Popular Internet gossip columnist Perez Hilton had his Web site shut down for several hours after the company hosting it received a flurry of complaints about copyrighted photos being posted on PerezHilton.com.
The Web site was down for several hours Tuesday, and by Wednesday was back up but being hosted by a different Internet service provider.
The gossip columnist, whose real name is Mario Lavandeira, is the target of several lawsuits by paparazzi and others who claim he posts their photos and video content on his site without permission.
Celebrity photographers make hundreds of thousands of dollars selling exclusive images to magazines and Web sites each year. The agencies that have sued Lavandeira say he has refused to pay fees to license the photos, claiming he has a right as a journalist to use the images for free.
The Web site routinely posts tabloid photos of celebrities and adds scribbled commentary and rudimentary doodles. Lavandeira defends his actions, saying his commentary constitutes “fair use” and is protected by copyright law.
Los Angeles photo agency X17 Inc. sued Lavandeira in federal court last year, asking for $7.6 million in damages. The suit claimed Hilton used 51 photographs without permission, payment or credit, including images of a pregnant Katie Holmes, Kevin Federline pumping gas and Britney Spears.
A federal judge denied the company’s motion for an injunction against the site, although the lawsuit continues, as does another filed on behalf of several other photo agencies. A lawsuit filed by Universal Studios claiming the site posted a stolen photo of Jennifer Aniston from the film “The Break-Up” is also pending.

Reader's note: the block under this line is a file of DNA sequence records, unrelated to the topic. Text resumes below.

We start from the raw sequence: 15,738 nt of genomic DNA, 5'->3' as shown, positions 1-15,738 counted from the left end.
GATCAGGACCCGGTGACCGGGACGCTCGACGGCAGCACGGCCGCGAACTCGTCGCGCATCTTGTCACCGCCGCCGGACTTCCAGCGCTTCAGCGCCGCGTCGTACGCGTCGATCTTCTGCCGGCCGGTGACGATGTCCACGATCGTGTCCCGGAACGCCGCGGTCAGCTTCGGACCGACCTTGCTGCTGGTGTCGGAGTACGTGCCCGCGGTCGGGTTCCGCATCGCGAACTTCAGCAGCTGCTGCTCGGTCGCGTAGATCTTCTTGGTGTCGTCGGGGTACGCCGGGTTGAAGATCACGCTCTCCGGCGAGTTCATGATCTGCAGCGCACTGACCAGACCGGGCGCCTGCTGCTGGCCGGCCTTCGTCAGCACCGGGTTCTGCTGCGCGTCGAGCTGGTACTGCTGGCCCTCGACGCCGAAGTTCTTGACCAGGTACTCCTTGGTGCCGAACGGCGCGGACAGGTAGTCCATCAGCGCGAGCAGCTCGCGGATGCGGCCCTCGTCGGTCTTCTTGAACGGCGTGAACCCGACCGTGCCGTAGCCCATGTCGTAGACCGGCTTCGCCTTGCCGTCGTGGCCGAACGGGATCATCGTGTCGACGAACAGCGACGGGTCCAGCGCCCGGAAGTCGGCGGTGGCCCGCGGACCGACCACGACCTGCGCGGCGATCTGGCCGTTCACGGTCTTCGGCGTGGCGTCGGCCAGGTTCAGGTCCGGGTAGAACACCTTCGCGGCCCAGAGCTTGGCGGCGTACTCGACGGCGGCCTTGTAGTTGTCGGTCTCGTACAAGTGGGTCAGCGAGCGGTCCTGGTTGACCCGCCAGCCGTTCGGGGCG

X17 co-owner Brandy Navarre said the company has sent more than a dozen notices to the Australian Web hosting company Crucial Paradigm in the past two weeks, demanding that copies of copyrighted photos on the Perezhilton.com site be removed.
Tuesday, Crucial Paradigm sent a strongly worded letter to the company that represents Lavandeira, saying it had received numerous complaints of copyright violations and warning that one more complaint would result in the site being taken offline.
“Please note that with any other provider this would have been done a long time ago, and moving your site to another provider will not solve this issue,” the letter read. “Continued abuse is leaving us more liable each day, which we can’t afford.”
Crucial Paradigm did not respond to a request for comment. The site’s new host also did not immediately return a call for comment. Lavandeira, reached by cell phone, referred all comment to his attorney.
“Having lost its attempt in court to stop perezhilton.com when the judge denied their injunction attempt, X17 now seems to brazenly admit to resorting to threats and intimidation in an attempt to shut down the Web site,” Bryan J. Freedman, Lavandeira’s lawyer, said Thursday.
The site is now hosted by a company called Blogads, which places ads on various Web blogs, including Perezhilton.com.